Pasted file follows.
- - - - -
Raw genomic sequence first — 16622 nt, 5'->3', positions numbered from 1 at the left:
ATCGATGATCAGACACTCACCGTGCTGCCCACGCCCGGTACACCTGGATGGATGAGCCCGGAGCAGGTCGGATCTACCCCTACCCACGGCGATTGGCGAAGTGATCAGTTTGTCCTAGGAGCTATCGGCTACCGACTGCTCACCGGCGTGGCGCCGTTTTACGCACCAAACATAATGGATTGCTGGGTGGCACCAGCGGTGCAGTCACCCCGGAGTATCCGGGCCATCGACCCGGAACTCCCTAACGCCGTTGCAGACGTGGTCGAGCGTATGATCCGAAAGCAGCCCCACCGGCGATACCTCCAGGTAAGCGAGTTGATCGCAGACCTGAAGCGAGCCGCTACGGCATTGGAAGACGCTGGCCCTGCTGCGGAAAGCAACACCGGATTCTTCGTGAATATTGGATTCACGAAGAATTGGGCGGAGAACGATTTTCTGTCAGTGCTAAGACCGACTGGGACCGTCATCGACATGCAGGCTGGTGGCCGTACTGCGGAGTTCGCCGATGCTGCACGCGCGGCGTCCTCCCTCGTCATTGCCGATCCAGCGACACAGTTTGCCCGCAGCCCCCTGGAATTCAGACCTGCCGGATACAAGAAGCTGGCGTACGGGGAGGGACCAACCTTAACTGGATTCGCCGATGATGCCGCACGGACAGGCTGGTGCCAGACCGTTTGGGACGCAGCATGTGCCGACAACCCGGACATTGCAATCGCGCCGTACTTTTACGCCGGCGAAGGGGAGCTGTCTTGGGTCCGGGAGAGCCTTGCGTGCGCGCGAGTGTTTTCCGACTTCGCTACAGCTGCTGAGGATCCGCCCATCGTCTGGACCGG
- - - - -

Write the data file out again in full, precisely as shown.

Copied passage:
Raw genomic sequence first — 16622 nt, 5'->3', positions numbered from 1 at the left:
ATCGATGATCAGACACTCACCGTGCTGCCCACGCCCGGTACACCTGGATGGATGAGCCCGGAGCAGGTCGGATCTACCCCTACCCACGGCGATTGGCGAAGTGATCAGTTTGTCCTAGGAGCTATCGGCTACCGACTGCTCACCGGCGTGGCGCCGTTTTACGCACCAAACATAATGGATTGCTGGGTGGCACCAGCGGTGCAGTCACCCCGGAGTATCCGGGCCATCGACCCGGAACTCCCTAACGCCGTTGCAGACGTGGTCGAGCGTATGATCCGAAAGCAGCCCCACCGGCGATACCTCCAGGTAAGCGAGTTGATCGCAGACCTGAAGCGAGCCGCTACGGCATTGGAAGACGCTGGCCCTGCTGCGGAAAGCAACACCGGATTCTTCGTGAATATTGGATTCACGAAGAATTGGGCGGAGAACGATTTTCTGTCAGTGCTAAGACCGACTGGGACCGTCATCGACATGCAGGCTGGTGGCCGTACTGCGGAGTTCGCCGATGCTGCACGCGCGGCGTCCTCCCTCGTCATTGCCGATCCAGCGACACAGTTTGCCCGCAGCCCCCTGGAATTCAGACCTGCCGGATACAAGAAGCTGGCGTACGGGGAGGGACCAACCTTAACTGGATTCGCCGATGATGCCGCACGGACAGGCTGGTGCCAGACCGTTTGGGACGCAGCATGTGCCGACAACCCGGACATTGCAATCGCGCCGTACTTTTACGCCGGCGAAGGGGAGCTGTCTTGGGTCCGGGAGAGCCTTGCGTGCGCGCGAGTGTTTTCCGACTTCGCTACAGCTGCTGAGGATCCGCCCATCGTCTGGACCGG